The developer of a proposed senior community in Amagansett has scaled back a preliminary site plan after an airing before the East Hampton Town Planning Board in May.
According to Britton Bistrian, a land use consultant working with developer Putnam Bridge, the new plan reduces the number of units on the property and opens up space for more scenic views.
Putnam Bridge took several points away from the May meeting. In order to create a more comprehensive community for seniors, it would have to reduce the overall number of the housing units, protect and open up scenic views, and make it more affordable and community-oriented.
The community, known as 555, now calls for 44 apartments and 35 cottages, ranging from 692 to 1,977 square feet, a third of what the developer had been proposing before, according to Ms. Bistrian. Twenty-eight cottages were removed and some of the apartments were reduced in size from the original plan.
Additionally, the reduction of units along Montauk Highway and the redesign of the layout would open up the vista to create more public space—one of Putnam Bridge’s goals, Ms. Bistrian said.
“It will be an extension of the walking village of Amagansett—it’s not gated,” she said, adding that Putnam Bridge envisions community events taking place within the planned field house and outside in the public garden space.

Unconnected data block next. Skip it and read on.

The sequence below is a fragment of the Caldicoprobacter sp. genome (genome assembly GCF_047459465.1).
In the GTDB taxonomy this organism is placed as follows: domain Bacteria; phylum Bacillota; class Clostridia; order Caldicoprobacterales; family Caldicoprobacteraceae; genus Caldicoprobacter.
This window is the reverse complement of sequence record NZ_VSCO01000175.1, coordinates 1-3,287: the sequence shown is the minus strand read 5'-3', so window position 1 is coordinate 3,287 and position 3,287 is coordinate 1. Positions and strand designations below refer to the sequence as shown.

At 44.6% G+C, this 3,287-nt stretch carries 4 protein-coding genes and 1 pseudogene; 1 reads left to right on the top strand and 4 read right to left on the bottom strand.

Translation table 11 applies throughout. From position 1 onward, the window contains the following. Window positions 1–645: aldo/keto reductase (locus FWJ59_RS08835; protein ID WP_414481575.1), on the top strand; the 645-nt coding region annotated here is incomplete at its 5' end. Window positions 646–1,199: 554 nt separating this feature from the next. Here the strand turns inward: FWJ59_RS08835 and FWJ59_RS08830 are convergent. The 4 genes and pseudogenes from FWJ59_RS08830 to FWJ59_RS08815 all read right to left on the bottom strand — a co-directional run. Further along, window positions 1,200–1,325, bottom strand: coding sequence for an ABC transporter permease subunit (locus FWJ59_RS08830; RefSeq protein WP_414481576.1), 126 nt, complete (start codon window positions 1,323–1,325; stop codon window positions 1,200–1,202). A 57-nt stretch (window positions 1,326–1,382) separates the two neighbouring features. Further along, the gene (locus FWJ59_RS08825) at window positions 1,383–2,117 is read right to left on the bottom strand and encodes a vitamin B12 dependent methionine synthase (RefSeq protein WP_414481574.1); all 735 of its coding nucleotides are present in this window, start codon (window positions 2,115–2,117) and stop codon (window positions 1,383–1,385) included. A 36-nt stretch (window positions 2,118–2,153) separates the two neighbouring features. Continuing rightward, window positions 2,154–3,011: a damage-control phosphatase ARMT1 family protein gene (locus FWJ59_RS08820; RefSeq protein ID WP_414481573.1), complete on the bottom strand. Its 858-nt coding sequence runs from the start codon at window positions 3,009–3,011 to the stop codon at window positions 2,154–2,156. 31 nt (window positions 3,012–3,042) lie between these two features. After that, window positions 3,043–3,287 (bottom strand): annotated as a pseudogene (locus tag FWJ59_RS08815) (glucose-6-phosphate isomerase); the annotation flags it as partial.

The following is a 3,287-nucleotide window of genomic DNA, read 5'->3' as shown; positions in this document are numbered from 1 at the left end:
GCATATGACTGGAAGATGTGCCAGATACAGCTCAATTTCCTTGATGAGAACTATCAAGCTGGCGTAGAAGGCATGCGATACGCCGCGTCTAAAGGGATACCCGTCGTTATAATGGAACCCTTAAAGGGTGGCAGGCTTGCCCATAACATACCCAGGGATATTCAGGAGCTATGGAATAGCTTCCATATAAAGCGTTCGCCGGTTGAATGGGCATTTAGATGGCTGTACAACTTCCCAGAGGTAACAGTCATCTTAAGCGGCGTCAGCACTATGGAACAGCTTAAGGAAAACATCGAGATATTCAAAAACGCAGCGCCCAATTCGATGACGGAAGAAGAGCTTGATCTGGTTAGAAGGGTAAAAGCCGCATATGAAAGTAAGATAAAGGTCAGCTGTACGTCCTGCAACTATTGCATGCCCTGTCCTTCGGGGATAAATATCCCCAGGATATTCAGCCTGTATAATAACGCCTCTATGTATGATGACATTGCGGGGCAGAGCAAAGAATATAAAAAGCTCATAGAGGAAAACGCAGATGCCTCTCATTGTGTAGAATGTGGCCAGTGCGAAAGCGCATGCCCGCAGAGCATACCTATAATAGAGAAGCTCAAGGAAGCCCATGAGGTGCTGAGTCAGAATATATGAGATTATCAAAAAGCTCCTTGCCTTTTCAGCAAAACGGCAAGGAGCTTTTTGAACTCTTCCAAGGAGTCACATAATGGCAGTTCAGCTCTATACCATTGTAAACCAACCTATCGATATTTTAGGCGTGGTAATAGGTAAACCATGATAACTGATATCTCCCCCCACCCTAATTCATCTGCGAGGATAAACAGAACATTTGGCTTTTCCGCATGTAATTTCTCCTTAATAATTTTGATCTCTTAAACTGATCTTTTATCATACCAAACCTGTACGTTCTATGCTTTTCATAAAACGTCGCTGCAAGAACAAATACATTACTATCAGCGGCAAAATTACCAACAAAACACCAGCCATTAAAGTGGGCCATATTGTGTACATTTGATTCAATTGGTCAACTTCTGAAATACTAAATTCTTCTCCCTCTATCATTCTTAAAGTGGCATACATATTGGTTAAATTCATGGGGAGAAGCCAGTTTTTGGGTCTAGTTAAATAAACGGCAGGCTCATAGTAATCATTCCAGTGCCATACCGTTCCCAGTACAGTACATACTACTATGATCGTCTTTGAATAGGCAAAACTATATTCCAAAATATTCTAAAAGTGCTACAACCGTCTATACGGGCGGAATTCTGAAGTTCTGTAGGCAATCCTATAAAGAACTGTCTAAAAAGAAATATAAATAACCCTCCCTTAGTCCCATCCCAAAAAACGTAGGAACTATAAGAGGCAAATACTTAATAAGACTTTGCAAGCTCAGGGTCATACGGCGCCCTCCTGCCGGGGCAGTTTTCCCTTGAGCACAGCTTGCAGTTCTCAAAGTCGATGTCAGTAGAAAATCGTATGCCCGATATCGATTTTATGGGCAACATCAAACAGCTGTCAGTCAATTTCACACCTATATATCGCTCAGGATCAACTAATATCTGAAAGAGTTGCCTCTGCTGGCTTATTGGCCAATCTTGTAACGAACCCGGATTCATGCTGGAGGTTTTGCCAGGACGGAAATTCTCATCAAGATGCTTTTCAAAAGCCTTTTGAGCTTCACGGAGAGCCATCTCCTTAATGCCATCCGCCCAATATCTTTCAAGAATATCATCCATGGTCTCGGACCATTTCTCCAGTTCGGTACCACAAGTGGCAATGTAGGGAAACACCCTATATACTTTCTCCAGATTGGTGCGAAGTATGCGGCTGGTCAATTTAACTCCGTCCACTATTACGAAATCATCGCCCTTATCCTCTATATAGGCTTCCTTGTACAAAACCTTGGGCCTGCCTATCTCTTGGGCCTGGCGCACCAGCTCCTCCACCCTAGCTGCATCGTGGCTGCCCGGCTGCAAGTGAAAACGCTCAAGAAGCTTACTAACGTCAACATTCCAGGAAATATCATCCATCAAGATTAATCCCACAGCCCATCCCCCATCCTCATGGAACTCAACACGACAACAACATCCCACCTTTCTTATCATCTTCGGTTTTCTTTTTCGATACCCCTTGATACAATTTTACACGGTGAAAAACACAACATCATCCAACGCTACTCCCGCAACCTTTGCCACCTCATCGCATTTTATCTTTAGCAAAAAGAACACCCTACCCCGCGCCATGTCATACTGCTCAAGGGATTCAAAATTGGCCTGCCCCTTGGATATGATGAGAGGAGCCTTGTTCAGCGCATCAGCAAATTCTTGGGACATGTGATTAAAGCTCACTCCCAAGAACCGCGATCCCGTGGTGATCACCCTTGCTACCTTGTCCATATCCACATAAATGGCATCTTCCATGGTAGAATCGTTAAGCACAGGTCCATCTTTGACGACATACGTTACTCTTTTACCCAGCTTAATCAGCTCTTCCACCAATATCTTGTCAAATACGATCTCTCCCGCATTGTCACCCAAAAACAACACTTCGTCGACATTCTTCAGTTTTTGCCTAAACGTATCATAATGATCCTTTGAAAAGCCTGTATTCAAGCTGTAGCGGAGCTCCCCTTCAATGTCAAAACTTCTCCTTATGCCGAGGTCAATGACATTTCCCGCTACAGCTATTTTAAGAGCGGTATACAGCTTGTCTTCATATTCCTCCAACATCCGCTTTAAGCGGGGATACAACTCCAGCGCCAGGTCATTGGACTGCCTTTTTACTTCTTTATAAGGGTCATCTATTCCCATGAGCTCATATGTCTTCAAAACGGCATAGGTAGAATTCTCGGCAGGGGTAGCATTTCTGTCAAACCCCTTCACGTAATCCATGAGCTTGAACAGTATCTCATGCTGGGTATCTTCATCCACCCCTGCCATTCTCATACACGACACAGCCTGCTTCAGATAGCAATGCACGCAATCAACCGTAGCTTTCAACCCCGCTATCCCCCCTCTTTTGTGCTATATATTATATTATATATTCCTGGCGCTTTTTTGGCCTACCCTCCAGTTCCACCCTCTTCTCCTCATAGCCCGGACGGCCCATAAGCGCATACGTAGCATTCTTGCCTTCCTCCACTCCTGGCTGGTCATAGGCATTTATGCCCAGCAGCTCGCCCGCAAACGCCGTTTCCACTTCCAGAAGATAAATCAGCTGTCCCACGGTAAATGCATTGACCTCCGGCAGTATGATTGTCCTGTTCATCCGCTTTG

Ms. Bistrian said she feels positive that the site plan will gain support from the Planning Board and the community.
“We’ve made the process an open one and we’re taking feedback,” she said. “We want to be building something that the community recognizes as a need and something that they want.”
Located on 23.5 acres north of Montauk Highway, between Bunker Hill Road and a former restaurant next to the Amagansett IGA, 555 would provide housing for not only seniors, but some units for those with low incomes. The Long Island Workforce Housing act requires that 10 percent of a development’s units be affordable or that a fee is provided in lieu of providing the housing. The developer plans to offer an additional 10 percent in affordable housing, based on Amagansett market rate standards.
According to Ms. Bistrian, 555 would also be environmentally friendly with net-zero wastewater and net-zero energy consumption that would “put Amagansett on the map,” she said.
Through a membrane bioreactor treatment system, “black water,” or wastewater, would be processed and treated, and would be used to water heavy landscaping on the property. Additionally, the complex would use geothermal energy and solar power to light, heat and cool its units.
“For me to be working on a project like this, I have to believe in what I’m doing is for the greater good, and I really do,” she said. “Once people key in on these facts, they will think, ‘Wow, they’re not going to be putting anything into the ground, they’re not using any energy and they’re keeping people in the community? Why not?’”
While there is no set date for the Planning Board to review the plans, Ms. Bistrian said Putnam Bridge hopes the board will do so next month.